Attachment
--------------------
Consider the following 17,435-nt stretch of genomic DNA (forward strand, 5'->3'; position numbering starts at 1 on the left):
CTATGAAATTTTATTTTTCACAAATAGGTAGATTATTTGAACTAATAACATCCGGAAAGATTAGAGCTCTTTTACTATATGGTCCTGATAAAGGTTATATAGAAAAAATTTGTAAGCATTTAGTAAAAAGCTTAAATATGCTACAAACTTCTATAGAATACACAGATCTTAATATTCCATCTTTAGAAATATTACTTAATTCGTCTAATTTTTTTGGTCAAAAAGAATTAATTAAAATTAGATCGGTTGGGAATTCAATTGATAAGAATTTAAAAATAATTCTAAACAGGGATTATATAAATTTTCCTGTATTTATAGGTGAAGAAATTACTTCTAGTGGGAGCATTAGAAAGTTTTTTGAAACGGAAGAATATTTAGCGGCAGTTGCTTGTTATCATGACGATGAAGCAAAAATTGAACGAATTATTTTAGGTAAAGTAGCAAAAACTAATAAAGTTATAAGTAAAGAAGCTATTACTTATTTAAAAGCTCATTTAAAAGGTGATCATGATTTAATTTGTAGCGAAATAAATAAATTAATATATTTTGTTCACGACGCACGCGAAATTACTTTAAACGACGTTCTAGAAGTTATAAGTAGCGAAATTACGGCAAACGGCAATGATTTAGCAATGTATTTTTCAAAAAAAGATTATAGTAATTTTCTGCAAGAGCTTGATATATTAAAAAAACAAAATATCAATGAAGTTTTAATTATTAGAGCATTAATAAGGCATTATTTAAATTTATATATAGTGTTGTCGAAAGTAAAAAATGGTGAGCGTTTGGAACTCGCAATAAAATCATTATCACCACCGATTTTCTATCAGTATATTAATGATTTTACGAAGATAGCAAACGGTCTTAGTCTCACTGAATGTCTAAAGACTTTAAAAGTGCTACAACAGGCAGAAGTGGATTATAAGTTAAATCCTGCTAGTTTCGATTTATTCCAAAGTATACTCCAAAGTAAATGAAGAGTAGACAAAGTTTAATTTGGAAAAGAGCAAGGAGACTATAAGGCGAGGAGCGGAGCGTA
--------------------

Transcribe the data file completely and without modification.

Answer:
Consider the following 17,435-nt stretch of genomic DNA (forward strand, 5'->3'; position numbering starts at 1 on the left):
CTATGAAATTTTATTTTTCACAAATAGGTAGATTATTTGAACTAATAACATCCGGAAAGATTAGAGCTCTTTTACTATATGGTCCTGATAAAGGTTATATAGAAAAAATTTGTAAGCATTTAGTAAAAAGCTTAAATATGCTACAAACTTCTATAGAATACACAGATCTTAATATTCCATCTTTAGAAATATTACTTAATTCGTCTAATTTTTTTGGTCAAAAAGAATTAATTAAAATTAGATCGGTTGGGAATTCAATTGATAAGAATTTAAAAATAATTCTAAACAGGGATTATATAAATTTTCCTGTATTTATAGGTGAAGAAATTACTTCTAGTGGGAGCATTAGAAAGTTTTTTGAAACGGAAGAATATTTAGCGGCAGTTGCTTGTTATCATGACGATGAAGCAAAAATTGAACGAATTATTTTAGGTAAAGTAGCAAAAACTAATAAAGTTATAAGTAAAGAAGCTATTACTTATTTAAAAGCTCATTTAAAAGGTGATCATGATTTAATTTGTAGCGAAATAAATAAATTAATATATTTTGTTCACGACGCACGCGAAATTACTTTAAACGACGTTCTAGAAGTTATAAGTAGCGAAATTACGGCAAACGGCAATGATTTAGCAATGTATTTTTCAAAAAAAGATTATAGTAATTTTCTGCAAGAGCTTGATATATTAAAAAAACAAAATATCAATGAAGTTTTAATTATTAGAGCATTAATAAGGCATTATTTAAATTTATATATAGTGTTGTCGAAAGTAAAAAATGGTGAGCGTTTGGAACTCGCAATAAAATCATTATCACCACCGATTTTCTATCAGTATATTAATGATTTTACGAAGATAGCAAACGGTCTTAGTCTCACTGAATGTCTAAAGACTTTAAAAGTGCTACAACAGGCAGAAGTGGATTATAAGTTAAATCCTGCTAGTTTCGATTTATTCCAAAGTATACTCCAAAGTAAATGAAGAGTAGACAAAGTTTAATTTGGAAAAGAGCAAGGAGACTATAAGGCGAGGAGCGGAGCGTA